In other words, being a geek feminist mean that  you are committed to making change in a constructive and positive way.   


Dr. Nicolle Lamerichs is senior lecturer and team lead at Creative Business at HU University of Applied Sciences, Utrecht. She holds a PhD in media studies from Maastricht University (2014). In her book Productive Fandom (2018), she explores intermediality, affect, costuming and creativity in fan cultures. Her research focuses on participatory culture and new media, specifically the nexus between popular culture, storytelling and play.


Harry Potter Fandom in an Illiberal Democracy

I am always on the look out for research which can shed light on the diverse forms participatory culture takes around in the world and in particular, the impact participatory culture has on the political realm (what my collaborators and I like to discuss as The Civic Imagination.) I was, thus, pleased to receive email this summer from a scholar in Hungary — Tibor Desswffy — who is doing research on the ways Harry Potter is being deployed in political struggles within his country, which he describes as “an illiberal democracy.” I have circled around the example of Harry Potter both in my own scholarly writing and on this blog, including a report on the forms Harry Potter fandom was taking in Russia and an interview with Andrew Slack, who was then a leader in the Harry Potter Alliance. When I read the draft of his scholarly essay, I asked if he could write a shorter summing up of the key findings to share here with the readers of my blog.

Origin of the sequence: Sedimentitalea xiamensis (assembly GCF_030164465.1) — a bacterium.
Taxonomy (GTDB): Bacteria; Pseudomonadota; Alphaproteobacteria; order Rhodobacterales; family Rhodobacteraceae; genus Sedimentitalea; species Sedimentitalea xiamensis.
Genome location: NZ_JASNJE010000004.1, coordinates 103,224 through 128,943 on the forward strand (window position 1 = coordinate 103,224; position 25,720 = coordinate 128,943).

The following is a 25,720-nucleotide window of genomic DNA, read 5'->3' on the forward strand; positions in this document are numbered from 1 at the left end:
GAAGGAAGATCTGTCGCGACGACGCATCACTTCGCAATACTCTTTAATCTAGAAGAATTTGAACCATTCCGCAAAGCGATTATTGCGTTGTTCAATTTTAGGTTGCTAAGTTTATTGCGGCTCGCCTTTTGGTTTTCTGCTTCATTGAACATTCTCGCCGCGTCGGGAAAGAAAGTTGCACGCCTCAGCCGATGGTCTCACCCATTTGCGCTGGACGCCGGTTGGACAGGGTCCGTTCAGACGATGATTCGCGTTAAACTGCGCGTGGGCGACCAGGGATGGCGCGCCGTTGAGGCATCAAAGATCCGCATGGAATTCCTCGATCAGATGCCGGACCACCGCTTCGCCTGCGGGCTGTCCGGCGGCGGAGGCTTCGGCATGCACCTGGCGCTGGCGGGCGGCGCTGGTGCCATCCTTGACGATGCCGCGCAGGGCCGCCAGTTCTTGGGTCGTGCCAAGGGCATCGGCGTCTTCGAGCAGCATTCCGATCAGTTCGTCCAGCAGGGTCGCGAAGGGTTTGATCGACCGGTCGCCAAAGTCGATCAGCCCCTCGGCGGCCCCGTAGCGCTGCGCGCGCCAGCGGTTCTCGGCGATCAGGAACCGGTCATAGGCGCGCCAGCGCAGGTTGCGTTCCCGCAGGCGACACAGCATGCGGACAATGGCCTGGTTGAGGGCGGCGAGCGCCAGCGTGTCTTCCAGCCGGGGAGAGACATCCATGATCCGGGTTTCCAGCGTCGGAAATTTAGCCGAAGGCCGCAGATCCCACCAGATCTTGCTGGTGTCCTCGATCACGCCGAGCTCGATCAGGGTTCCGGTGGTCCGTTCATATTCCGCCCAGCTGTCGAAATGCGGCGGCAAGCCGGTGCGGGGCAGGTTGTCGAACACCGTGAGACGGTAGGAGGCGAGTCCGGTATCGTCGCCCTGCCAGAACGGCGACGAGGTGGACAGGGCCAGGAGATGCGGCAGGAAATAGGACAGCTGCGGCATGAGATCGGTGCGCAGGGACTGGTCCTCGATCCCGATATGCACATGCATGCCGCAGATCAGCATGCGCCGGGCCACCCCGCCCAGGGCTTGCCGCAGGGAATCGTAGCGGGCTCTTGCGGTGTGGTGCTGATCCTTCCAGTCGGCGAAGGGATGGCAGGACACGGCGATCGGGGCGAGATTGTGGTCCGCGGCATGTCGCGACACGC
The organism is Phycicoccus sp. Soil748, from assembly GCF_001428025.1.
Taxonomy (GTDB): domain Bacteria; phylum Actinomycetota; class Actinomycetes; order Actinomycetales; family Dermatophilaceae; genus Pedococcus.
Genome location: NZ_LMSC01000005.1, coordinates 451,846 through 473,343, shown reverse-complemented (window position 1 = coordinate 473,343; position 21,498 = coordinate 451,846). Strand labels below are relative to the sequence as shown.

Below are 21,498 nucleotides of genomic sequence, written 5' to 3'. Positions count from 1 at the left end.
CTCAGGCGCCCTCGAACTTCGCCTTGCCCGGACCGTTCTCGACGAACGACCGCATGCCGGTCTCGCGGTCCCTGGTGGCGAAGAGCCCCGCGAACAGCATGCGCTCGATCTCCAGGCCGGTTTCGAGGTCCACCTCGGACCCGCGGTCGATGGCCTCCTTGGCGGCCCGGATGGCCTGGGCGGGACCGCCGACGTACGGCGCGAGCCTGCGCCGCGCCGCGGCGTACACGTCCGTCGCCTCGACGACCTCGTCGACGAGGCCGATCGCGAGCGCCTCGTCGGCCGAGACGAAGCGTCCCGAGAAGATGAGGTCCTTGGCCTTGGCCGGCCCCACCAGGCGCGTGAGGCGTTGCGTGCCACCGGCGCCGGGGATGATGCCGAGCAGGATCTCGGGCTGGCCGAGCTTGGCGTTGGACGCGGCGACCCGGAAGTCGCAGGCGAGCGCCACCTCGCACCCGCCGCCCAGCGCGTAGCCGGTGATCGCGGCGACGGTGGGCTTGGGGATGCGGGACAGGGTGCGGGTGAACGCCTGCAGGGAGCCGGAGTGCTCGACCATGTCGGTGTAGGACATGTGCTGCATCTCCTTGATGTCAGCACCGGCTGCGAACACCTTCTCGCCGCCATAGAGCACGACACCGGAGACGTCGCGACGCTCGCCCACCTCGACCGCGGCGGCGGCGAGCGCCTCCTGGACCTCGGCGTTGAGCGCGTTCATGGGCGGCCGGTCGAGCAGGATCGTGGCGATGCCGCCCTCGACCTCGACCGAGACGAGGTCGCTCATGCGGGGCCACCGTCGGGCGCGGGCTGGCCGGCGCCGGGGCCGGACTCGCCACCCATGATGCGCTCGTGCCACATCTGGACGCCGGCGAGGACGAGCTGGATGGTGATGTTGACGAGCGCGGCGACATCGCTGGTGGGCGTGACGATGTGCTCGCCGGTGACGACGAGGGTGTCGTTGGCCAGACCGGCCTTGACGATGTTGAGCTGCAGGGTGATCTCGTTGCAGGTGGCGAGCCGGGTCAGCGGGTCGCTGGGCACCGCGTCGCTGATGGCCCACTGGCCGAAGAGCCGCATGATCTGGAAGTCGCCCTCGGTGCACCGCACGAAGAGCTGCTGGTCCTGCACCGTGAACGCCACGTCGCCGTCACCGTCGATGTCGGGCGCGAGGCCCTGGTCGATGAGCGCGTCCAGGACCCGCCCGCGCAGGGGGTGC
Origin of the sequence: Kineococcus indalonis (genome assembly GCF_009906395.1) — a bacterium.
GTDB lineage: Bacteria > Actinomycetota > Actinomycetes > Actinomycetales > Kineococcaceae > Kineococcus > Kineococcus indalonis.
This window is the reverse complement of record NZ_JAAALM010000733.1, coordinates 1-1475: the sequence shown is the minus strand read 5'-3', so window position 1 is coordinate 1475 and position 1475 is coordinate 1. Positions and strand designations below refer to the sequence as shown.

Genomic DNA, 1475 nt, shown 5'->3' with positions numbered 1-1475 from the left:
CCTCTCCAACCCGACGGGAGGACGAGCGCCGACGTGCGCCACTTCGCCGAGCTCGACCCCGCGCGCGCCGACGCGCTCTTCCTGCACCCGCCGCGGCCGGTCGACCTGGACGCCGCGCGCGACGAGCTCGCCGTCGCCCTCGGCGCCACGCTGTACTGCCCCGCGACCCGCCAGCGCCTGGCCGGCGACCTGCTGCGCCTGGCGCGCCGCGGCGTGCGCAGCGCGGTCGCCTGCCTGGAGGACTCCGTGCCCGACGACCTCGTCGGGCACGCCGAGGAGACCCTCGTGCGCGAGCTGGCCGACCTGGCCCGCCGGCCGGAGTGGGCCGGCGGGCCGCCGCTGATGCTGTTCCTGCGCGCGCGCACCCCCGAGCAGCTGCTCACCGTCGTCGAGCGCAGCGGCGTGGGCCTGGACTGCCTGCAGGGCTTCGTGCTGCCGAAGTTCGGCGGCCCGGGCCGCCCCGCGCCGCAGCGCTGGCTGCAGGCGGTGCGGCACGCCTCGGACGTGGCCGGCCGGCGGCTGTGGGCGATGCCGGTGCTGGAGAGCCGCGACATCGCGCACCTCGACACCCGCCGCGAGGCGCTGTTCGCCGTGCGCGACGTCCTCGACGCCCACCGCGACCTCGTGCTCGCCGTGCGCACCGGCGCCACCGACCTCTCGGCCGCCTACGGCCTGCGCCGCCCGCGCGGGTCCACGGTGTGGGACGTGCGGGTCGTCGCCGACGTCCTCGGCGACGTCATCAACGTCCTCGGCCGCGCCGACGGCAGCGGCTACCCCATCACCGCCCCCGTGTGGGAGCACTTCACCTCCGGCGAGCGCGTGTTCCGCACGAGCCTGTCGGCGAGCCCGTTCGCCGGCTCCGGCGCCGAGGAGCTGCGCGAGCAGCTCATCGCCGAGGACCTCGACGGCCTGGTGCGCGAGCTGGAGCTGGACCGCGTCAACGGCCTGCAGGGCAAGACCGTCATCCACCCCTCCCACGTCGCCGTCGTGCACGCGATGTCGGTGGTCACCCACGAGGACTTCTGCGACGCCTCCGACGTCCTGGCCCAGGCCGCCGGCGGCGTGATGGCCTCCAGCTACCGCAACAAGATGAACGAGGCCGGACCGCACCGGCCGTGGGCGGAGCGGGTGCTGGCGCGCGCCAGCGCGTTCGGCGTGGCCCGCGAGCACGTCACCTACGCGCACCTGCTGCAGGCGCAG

Harry Potter Fandom in an Illiberal Democracy

Tibor Dessewffy

Life in an illiberal democracy, anything but boring. Recently, for example, I run into a plea from Márton Békés, "Gramsci is ours - read it, interpret it, use it!" Békés is not a marginalized left-wing thinker - just the contrary. He is the Director of Research at the House of Terror, a Disneyland kind of history museum, which aim to display the crimes of the twentieth century.

The House of Terror is a central institution for the construction of Orban's cultural hegemony. Its visit is strongly recommended to schools by the government and when May 2018 Steve Bannon flew into Budapest to give an invitation-only lecture, a visit to the Terror House was squeezed into his busy schedule. But the Museum  also represents significant disproportionality: while the Hungarian collaboration with the Nazis, that leads to the deportation and mass-murdering of 600 000 Hungarian Jew occupies two rooms, the crimes of the communist era are portrayed in 22.

Thus Békés, who holds several other positions besides being an instrumental part of the House of Terror, is an important right-wing ideologue whose fascination with Gramsci draws attention to a strange feature one can observe throughout Europe: while the left is almost completely devoid of striving to create hegemony, the virulent right-wing demagogic populism is building consciously and successfully in this area.